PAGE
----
A week ago, the much-anticipated return of Teesside Airshow was marred by traffic chaos.

A review into what happened to cause hours of gridlocked traffic, missed flights and disappointed aviation fans is currently underway.

Ahead of large scale public events, Safety Advisory Groups (SAGs) are established to help identify any potential planning issues.

SAGs are made up of representatives from local authorities, emergency services and other relevant bodies and meet regularly to review applications and advise on public safety.

Meetings and discussions are understood to have taken place between organisers and the SAG to discuss arrangements and share suggestions and advice ahead of the event.

The SAG is now conducting a review into the issues linked to the air show.

The Northern Echo asked all involved in SAG meetings ahead of the air show to comment on their involvement with the planning process.

Here’s what they said:

Skylive Air

The directors of Skylive Air, which organised the event, put out a statement the day after it took place.

Chris Petty and Steve Davies apologised to all affected and said: “We employed a professional traffic management company, have held numerous meetings over many months with Stockton and Darlington councils, the Safety Advisory Group, and the police.

“The traffic management plan in place was fully signed off by everyone.

“Clearly something went wrong and we will fully investigate to make sure this doesn’t happen again.

“We are looking in to how to give refunds to those who didn’t attend the show because of the delays.”

Darlington Borough Council

A spokesman said the council facilitated the SAG but said the advisory group did not have legal powers or responsibilities and was not empowered to approve or prohibit events from taking place.

He said: “Event organisers and others involved in the running of an event, retain the principal legal duties for ensuring public safety.”

DBC’s spokesman said event planning is an “iterative process” and where there remains disagreement between the SAG and organisers and there remains a genuine risk to the public, individual organisations on the SAG can act to resolve the issue.

However, he said: “Based on the final arrangements submitted to the SAG, there was no need for any organisation to consider this course of action in the case of the airshow.”

A statement from the council said the organiser’s plans were reviewed by the SAG but “something went badly wrong when it came to the way those plans were carried out by the event organiser and the traffic management company.”

Durham Constabulary

The Northern Echo understands that the force will actively police large-scale events such as the Durham Miners’ Gala or Lumiere, but the airshow did not require a similar response.

A Durham Constabulary spokesman said: “The airshow is a privately-run event, managed by an event company.

“We became aware of severe congestion on the roads surrounding the airport during Saturday’s event and sent officers to the scene to help alleviate those problems.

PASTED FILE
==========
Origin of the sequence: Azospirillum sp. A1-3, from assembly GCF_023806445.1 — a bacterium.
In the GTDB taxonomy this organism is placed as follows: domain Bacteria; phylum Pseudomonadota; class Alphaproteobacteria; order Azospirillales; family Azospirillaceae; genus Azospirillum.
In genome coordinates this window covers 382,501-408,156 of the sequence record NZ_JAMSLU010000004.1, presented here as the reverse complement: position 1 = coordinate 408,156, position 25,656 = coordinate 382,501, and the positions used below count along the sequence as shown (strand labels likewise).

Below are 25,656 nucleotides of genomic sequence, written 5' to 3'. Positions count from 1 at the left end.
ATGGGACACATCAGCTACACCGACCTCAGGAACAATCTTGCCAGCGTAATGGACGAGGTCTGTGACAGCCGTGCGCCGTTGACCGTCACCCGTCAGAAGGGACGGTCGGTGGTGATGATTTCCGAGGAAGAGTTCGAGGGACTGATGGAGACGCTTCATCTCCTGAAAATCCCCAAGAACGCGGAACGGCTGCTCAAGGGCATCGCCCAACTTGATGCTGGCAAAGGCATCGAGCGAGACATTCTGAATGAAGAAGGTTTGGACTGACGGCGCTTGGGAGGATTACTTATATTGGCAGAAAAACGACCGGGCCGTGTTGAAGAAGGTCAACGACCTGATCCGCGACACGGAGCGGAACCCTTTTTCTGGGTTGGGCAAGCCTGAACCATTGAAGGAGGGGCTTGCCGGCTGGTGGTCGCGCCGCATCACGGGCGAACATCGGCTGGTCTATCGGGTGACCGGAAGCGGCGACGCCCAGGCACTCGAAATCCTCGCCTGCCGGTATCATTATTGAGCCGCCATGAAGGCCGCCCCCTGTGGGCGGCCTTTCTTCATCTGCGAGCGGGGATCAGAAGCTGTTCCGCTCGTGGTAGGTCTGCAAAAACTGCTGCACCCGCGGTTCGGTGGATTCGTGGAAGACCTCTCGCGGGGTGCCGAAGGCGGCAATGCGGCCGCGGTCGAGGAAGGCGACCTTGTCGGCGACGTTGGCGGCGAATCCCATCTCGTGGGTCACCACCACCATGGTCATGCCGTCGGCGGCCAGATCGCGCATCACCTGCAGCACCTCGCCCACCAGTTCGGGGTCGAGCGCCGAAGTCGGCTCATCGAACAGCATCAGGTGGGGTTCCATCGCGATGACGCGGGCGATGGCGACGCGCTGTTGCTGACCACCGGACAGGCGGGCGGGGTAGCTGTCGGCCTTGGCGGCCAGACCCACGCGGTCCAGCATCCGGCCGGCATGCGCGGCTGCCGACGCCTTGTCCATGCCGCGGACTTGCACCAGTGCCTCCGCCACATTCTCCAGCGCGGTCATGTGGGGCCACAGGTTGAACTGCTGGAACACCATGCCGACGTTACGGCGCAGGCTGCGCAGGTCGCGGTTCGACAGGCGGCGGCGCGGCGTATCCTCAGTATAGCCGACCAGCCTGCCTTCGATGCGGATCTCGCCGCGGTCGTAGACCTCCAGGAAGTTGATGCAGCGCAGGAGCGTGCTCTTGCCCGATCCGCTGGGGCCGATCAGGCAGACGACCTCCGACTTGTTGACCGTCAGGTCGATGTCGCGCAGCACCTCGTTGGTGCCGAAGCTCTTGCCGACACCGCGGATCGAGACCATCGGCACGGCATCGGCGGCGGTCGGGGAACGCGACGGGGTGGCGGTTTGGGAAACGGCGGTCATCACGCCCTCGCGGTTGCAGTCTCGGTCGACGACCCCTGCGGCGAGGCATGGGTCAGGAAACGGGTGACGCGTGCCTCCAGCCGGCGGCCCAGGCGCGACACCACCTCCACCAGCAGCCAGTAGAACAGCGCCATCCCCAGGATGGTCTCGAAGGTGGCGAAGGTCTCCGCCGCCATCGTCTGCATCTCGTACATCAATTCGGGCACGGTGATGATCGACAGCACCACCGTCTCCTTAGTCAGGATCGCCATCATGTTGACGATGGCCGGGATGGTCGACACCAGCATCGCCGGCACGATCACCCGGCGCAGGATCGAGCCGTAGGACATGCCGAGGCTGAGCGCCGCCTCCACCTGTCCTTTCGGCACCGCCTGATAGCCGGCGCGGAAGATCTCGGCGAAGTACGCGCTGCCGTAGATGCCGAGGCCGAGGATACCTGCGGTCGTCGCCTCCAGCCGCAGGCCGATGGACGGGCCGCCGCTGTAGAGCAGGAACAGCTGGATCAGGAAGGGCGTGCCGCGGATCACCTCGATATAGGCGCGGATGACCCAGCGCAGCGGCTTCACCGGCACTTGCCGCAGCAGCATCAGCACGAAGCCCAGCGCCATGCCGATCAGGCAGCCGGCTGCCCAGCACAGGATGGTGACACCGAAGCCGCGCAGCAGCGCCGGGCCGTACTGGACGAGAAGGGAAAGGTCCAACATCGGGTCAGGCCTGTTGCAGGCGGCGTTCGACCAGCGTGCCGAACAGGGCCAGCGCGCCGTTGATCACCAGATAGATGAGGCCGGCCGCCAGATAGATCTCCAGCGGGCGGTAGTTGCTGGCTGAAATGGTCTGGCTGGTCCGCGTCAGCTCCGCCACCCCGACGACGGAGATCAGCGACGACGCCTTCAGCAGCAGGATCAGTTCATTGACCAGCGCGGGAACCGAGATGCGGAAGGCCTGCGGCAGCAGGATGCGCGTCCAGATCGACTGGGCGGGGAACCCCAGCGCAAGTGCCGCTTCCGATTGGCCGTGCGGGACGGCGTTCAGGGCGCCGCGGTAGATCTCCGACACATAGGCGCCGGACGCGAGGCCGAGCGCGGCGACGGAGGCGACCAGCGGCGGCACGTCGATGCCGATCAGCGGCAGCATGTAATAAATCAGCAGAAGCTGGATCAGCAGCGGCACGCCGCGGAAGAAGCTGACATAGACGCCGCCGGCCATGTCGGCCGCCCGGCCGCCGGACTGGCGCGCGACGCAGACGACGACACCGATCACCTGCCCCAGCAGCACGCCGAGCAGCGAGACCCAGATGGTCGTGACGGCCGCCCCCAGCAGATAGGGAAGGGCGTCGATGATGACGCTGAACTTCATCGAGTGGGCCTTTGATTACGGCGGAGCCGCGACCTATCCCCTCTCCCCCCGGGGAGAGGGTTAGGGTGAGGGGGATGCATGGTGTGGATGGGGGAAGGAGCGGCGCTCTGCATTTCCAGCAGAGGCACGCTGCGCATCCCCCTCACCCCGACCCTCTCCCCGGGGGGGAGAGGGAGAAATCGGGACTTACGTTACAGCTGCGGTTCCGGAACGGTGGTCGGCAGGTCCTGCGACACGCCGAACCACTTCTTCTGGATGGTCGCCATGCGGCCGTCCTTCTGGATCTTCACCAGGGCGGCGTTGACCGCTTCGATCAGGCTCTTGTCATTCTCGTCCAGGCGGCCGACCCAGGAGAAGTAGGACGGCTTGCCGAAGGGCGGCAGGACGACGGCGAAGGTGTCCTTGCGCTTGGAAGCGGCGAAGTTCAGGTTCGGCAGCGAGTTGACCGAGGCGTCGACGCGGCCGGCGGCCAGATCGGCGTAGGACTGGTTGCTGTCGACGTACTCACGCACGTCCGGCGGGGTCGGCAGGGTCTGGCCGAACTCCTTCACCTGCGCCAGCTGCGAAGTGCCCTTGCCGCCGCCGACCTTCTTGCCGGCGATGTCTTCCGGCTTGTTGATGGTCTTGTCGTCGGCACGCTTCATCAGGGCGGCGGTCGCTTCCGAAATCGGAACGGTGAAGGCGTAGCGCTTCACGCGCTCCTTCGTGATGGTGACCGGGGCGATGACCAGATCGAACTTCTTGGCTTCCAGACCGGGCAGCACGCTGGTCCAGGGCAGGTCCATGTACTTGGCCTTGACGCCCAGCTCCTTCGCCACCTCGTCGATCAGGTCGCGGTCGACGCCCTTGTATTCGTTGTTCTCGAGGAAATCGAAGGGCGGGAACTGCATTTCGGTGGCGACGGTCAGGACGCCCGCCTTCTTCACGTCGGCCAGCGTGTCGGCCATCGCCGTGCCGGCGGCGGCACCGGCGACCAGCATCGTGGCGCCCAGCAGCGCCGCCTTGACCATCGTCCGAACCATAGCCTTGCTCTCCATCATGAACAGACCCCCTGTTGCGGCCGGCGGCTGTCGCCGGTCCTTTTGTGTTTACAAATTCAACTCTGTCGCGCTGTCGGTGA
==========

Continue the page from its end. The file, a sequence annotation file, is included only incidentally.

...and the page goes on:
“We would welcome the opportunity for further talks with the event organisers to discuss the operation of their traffic management plan”.

Stockton Council

A council officer attended a SAG meeting in March and later processed the paperwork allowing for a temporary clearway/no stopping order to be established in relation to a stretch of road on the A67 within the council’s boundaries.

A spokesman for the council said: “This event was held in Darlington and organised by a private company, Skylive Air, which also employed a private company to handle the event’s traffic management.

“The event plan was reviewed by Darlington’s Independent Advisory Safety Group (ISAG). Of course, we fed into the ISAG process alongside a number of organisations and like the organiser has said, something has clearly gone wrong on the day.”

County Durham and Darlington Fire and Rescue Service

A spokesman for the CDDFRS said the event planning process met the service’s expectations and requirements for emergency response.

He added: “CDDFRS agreed response procedures with Teesside Airport Fire Service operational management to ensure we fully understood all events that were going to be taking place before, during and after the air show.”

He said all issues identified at the SAG meetings were resolved prior to the event taking place and that the fire service had an on-call duty officer at the airport for the duration of the event.

CDDFRS did not receive any emergency calls for incidents within the vicinity of the airport that day.

Teesside Airport

The airport’s Head of Operations attended the SAG meetings as an observer but the airport has no role in the SAG process.

A spokesman said: “The airport’s role was to ensure all airside activities and operations were managed safely via air traffic control.

“The airport had no involvement in the management or organisation of the event itself.”

The airport’s managing director is leading a full review of the air show, with the results expected to be published next week.